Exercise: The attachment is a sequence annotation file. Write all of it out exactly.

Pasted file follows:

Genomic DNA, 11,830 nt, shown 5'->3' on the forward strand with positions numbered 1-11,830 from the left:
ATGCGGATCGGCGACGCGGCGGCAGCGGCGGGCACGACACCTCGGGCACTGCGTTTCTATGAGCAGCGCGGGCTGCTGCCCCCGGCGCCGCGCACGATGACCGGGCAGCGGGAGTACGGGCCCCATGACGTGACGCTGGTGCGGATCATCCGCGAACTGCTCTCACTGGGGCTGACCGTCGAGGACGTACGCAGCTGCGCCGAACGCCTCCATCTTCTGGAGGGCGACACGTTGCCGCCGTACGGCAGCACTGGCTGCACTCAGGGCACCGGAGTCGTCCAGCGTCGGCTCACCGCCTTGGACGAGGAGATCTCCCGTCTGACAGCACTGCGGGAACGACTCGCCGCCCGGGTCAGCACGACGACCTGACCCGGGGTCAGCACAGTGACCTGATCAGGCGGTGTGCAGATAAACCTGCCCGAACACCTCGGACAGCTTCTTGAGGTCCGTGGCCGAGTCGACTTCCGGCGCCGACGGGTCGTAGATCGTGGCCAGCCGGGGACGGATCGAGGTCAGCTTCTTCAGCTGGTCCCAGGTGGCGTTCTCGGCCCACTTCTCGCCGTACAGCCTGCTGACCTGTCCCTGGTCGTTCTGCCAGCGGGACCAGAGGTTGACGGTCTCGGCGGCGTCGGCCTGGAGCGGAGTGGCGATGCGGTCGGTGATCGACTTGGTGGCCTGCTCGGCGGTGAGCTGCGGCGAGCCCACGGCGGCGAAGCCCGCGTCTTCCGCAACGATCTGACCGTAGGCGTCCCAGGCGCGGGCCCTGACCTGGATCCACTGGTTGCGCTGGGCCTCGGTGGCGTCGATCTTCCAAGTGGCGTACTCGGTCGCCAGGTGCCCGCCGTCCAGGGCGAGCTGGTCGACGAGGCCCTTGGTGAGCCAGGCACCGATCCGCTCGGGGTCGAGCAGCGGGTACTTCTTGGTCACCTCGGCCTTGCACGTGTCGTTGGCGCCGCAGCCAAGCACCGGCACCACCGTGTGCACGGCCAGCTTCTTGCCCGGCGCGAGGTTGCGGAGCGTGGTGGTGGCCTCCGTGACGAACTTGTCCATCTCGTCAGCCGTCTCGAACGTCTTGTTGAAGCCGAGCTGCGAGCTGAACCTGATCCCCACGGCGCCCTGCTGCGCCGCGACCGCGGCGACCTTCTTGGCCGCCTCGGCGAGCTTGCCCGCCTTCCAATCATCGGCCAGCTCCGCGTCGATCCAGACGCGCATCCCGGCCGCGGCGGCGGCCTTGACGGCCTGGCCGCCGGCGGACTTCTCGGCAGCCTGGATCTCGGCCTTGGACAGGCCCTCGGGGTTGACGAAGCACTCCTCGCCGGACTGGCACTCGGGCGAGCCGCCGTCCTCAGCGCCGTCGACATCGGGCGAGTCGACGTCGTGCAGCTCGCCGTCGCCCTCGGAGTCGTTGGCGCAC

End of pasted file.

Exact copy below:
Genomic DNA, 11,830 nt, shown 5'->3' on the forward strand with positions numbered 1-11,830 from the left:
ATGCGGATCGGCGACGCGGCGGCAGCGGCGGGCACGACACCTCGGGCACTGCGTTTCTATGAGCAGCGCGGGCTGCTGCCCCCGGCGCCGCGCACGATGACCGGGCAGCGGGAGTACGGGCCCCATGACGTGACGCTGGTGCGGATCATCCGCGAACTGCTCTCACTGGGGCTGACCGTCGAGGACGTACGCAGCTGCGCCGAACGCCTCCATCTTCTGGAGGGCGACACGTTGCCGCCGTACGGCAGCACTGGCTGCACTCAGGGCACCGGAGTCGTCCAGCGTCGGCTCACCGCCTTGGACGAGGAGATCTCCCGTCTGACAGCACTGCGGGAACGACTCGCCGCCCGGGTCAGCACGACGACCTGACCCGGGGTCAGCACAGTGACCTGATCAGGCGGTGTGCAGATAAACCTGCCCGAACACCTCGGACAGCTTCTTGAGGTCCGTGGCCGAGTCGACTTCCGGCGCCGACGGGTCGTAGATCGTGGCCAGCCGGGGACGGATCGAGGTCAGCTTCTTCAGCTGGTCCCAGGTGGCGTTCTCGGCCCACTTCTCGCCGTACAGCCTGCTGACCTGTCCCTGGTCGTTCTGCCAGCGGGACCAGAGGTTGACGGTCTCGGCGGCGTCGGCCTGGAGCGGAGTGGCGATGCGGTCGGTGATCGACTTGGTGGCCTGCTCGGCGGTGAGCTGCGGCGAGCCCACGGCGGCGAAGCCCGCGTCTTCCGCAACGATCTGACCGTAGGCGTCCCAGGCGCGGGCCCTGACCTGGATCCACTGGTTGCGCTGGGCCTCGGTGGCGTCGATCTTCCAAGTGGCGTACTCGGTCGCCAGGTGCCCGCCGTCCAGGGCGAGCTGGTCGACGAGGCCCTTGGTGAGCCAGGCACCGATCCGCTCGGGGTCGAGCAGCGGGTACTTCTTGGTCACCTCGGCCTTGCACGTGTCGTTGGCGCCGCAGCCAAGCACCGGCACCACCGTGTGCACGGCCAGCTTCTTGCCCGGCGCGAGGTTGCGGAGCGTGGTGGTGGCCTCCGTGACGAACTTGTCCATCTCGTCAGCCGTCTCGAACGTCTTGTTGAAGCCGAGCTGCGAGCTGAACCTGATCCCCACGGCGCCCTGCTGCGCCGCGACCGCGGCGACCTTCTTGGCCGCCTCGGCGAGCTTGCCCGCCTTCCAATCATCGGCCAGCTCCGCGTCGATCCAGACGCGCATCCCGGCCGCGGCGGCGGCCTTGACGGCCTGGCCGCCGGCGGACTTCTCGGCAGCCTGGATCTCGGCCTTGGACAGGCCCTCGGGGTTGACGAAGCACTCCTCGCCGGACTGGCACTCGGGCGAGCCGCCGTCCTCAGCGCCGTCGACATCGGGCGAGTCGACGTCGTGCAGCTCGCCGTCGCCCTCGGAGTCGTTGGCGCAC